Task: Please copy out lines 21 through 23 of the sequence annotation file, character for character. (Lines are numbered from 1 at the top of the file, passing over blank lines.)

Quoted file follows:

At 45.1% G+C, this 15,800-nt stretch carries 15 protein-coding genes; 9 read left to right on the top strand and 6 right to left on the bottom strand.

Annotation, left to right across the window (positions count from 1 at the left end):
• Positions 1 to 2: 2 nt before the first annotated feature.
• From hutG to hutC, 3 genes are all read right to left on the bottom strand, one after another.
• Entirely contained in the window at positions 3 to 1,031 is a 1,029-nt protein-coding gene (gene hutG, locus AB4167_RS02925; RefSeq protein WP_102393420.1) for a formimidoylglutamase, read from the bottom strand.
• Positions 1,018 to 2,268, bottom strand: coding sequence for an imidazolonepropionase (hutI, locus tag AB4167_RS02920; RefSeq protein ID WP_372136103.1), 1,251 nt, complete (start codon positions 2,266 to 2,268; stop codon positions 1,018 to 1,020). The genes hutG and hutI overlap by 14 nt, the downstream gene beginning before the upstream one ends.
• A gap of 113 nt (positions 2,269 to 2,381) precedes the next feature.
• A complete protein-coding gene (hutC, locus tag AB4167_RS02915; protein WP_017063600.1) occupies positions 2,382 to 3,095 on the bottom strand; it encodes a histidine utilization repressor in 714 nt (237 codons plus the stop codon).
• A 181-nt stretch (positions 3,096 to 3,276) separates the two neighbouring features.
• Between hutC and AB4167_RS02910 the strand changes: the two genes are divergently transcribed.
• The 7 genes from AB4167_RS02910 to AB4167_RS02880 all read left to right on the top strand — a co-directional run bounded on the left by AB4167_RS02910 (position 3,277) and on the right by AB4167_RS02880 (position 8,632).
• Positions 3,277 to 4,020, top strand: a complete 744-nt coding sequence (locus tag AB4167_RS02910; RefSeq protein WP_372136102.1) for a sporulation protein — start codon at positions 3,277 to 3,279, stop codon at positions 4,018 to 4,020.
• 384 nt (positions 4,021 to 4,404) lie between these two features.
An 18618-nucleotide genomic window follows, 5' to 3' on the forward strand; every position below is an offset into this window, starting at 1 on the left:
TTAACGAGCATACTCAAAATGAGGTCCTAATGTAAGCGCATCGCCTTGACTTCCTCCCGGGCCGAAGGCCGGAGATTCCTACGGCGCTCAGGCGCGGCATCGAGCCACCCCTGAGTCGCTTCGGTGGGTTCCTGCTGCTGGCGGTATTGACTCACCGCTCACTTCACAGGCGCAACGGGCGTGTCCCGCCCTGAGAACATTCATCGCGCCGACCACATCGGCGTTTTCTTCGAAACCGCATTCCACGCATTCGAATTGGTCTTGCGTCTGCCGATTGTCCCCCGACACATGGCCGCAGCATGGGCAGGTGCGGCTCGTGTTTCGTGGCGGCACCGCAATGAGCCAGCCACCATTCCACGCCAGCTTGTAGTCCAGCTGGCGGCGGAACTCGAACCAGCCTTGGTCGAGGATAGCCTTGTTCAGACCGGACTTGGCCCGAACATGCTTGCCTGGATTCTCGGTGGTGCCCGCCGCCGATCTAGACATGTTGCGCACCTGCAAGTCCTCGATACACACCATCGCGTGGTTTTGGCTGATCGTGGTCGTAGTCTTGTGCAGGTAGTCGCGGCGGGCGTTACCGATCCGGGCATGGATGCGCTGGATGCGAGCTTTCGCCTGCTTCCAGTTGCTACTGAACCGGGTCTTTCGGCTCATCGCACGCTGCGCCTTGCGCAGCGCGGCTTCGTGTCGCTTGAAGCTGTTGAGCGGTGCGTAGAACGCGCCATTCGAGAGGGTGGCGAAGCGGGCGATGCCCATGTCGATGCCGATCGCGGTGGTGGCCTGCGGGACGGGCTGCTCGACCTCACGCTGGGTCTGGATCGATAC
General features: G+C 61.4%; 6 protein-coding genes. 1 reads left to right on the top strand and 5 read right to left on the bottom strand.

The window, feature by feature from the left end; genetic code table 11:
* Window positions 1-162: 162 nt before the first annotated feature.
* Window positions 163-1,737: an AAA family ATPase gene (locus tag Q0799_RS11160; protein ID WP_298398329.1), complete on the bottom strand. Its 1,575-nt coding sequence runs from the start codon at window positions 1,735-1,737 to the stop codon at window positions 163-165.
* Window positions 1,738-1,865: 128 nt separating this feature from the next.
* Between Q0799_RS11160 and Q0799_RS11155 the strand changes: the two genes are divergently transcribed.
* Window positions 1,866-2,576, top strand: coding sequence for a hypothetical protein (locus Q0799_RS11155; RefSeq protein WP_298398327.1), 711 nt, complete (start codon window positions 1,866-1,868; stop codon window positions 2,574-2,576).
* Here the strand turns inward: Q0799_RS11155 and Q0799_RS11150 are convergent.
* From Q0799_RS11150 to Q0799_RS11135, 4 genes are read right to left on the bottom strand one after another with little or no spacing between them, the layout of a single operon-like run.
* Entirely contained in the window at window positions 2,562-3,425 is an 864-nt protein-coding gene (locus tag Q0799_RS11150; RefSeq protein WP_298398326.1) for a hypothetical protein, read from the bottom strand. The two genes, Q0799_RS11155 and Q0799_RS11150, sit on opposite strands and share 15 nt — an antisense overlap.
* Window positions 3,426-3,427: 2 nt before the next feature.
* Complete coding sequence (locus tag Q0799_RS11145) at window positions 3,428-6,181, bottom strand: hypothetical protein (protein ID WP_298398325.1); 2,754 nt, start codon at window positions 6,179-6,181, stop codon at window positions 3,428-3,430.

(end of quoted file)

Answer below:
* Between Q0799_RS11160 and Q0799_RS11155 the strand changes: the two genes are divergently transcribed.
* Window positions 1,866-2,576, top strand: coding sequence for a hypothetical protein (locus Q0799_RS11155; RefSeq protein WP_298398327.1), 711 nt, complete (start codon window positions 1,866-1,868; stop codon window positions 2,574-2,576).
* Here the strand turns inward: Q0799_RS11155 and Q0799_RS11150 are convergent.